As an online entrepreneur and a digital nomad at the same time, there is one “thing” that my business can’t live without: my team.
While I used to do everything myself (working inside my business instead of on my business), I’m truly happy that I started building a good team a few years back.
It’s called a “virtual team” since they’re all at other places – meaning all our communications are digital. We don’t see each other in the office, like most teams do.
So how do you manage a virtual team like that?
Well, there are no strict rules in managing a virtual team; I have my own approach while you might have your own. My approach is to keep it personal (by connecting with every team member on a personal level), while also have very clear processes and systems in place to prevent unnecessary going back-and-forth about everything.
For me the biggest breakthrough was to let the team be a team. Empower them to work together, instead of trying to be the center in your team.
In other words – trust them to do it right – and let them send their work to the next person (e.g. from the copywriter to the designer) without double checking every little detail.
However.. instead of focusing how I would manage my team, I wanted to change it up a bit. I’ve asked my team to write this post for me to find out what they think is most important to manage a virtual team successfully.
So… the rest of this article is written by one of my team members. Go for it!
1. Hire the right people.
“Considered as one of the most important aspects for every manager, hiring the best people for the team should not be overlooked. Interviewing people without even seeing them in flesh is not at all easy (we know this for sure since we feel the same to a manager/interviewer we don’t see personally), but you can always tap into your other senses to search for that certain gut feeling. As they say, first impression lasts, and this is so true. If you think you have a connection with an applicant (let’s say they’ve done well with the tests and interviews), then go for it. If you think the feeling isn’t right from the beginning, then don’t. It’s like in the real world, you usually spot that in no-time.”
2. Always be available.
“You are still the boss – always remember that. And we will always look up to you for ideas, confirmation, and, more importantly, inspiration. Even if you are a thousand miles away or live in a different timezone, it is important to create a virtual presence – just like how you would do it if you have a physical office. Be sure to have time to converse with us on a one-on-one scenario. Also, try to be personal. Even when it’s way too different than seeing each other at the coffee machine, do make the occasional chat and simply ask your staff how they are. Trust me, we love whenever our boss does that!”
3. Implement a “Time-Overlap” Rule
“Being available does not work if the staff aren’t. Yes, you live in different countries and you have different a timezone too. A good way for things to work out smoothly is to set a time during the day where you and your staff can communicate with each other. Our boss implemented a time-overlap rule (not iron-clad, no), as some of us are more productive working at a particular time of the day. He wants us to spare a little to overlap at some point on the entire duration of the shift so we can communicate about the tasks that we are doing or have finished during the day.”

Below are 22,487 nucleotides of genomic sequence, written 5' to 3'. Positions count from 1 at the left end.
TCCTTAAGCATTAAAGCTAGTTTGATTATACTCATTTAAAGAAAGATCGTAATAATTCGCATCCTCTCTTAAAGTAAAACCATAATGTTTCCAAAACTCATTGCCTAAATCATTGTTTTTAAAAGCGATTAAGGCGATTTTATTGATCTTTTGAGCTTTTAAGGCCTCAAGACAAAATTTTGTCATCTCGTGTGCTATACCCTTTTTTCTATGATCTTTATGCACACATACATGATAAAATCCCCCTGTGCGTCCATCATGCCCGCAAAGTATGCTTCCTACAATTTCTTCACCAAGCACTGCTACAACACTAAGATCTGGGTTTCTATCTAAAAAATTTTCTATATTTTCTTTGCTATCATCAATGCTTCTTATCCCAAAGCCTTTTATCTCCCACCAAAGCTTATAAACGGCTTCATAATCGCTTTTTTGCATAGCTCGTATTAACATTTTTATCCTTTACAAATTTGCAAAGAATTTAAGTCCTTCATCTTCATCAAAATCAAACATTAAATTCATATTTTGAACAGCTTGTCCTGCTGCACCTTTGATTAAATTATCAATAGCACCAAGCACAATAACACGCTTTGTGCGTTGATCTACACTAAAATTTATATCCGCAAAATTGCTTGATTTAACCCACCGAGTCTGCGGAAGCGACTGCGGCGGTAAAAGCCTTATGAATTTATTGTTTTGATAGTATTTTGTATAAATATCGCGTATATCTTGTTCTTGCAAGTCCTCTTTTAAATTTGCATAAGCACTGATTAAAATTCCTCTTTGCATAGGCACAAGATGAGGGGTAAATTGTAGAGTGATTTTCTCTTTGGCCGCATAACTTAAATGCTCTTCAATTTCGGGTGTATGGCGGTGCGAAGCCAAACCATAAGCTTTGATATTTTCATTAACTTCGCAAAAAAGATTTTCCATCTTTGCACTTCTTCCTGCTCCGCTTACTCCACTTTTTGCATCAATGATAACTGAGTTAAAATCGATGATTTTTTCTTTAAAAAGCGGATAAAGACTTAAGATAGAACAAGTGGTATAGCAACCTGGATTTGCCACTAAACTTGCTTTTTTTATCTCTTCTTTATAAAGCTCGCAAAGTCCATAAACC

4. Embrace technology.
“If you’ve read the blog “7 Tools Every Entrepreneur Should Have”, you will understand exactly what my point is. There are various tools out there that you can take advantage of in managing a virtual team. The thing about these tools is that they don’t only help you organise the tasks involved on a day-to-day basis, but also allow you to communicate with your team and disseminate the instructions properly. My boss recently added a tool that is helpful for everyone when it comes to communication – Slack. In fact, we are using Slack for real-time messaging.”
5. Run effective virtual team meetings.
“Running effective virtual meetings is an important aspect too. Communicate with the staff the day before and tell them that there is something that needs to be discussed and you want them all to participate. Again, remember that you may have different timezones, so you should tell them in advance – when they are all present. Also, be sure to get their response.”
6. Create a system.
“Our team has 8 members as of the moment, and we follow a systematic approach. This has proven to be very effective in designating tasks without consuming most of your time. Make sure that your staff follow this system so you don’t have to instruct them on what to do after they’ve finished their tasks. My boss uses Trello to do this effortlessly. By just posting the tasks on the board, the members who are working on the same project can just refer to them every time they go online. That’s saving a huge lot of time.”
7. Empower your team.
“I personally noticed some team members greatly improving not just in what they do and what they are hired for, but also in some areas of online marketing as well. And this is empowering for everyone. Give them tasks that they are not really familiar with. Trust them, as they’re smart people too. They’re there anyway because you hired them and you put them in their respective places. If you as a manager can do it, chances are, they can also do it too. It’s just a matter of trust and guidance.”
8. Express your appreciation.
“Finally, learn to appreciate. You should put yourself in the shoes of your members from time to time to understand and appreciate their efforts. Even the littlest appreciation can take you anywhere. Value your people and we will value our work and boss in return.”
Interesting, right? I thought it was, at least.
Based on what you read above, do you have any suggestions or thing you agree or disagree on? Let me know in the comments below!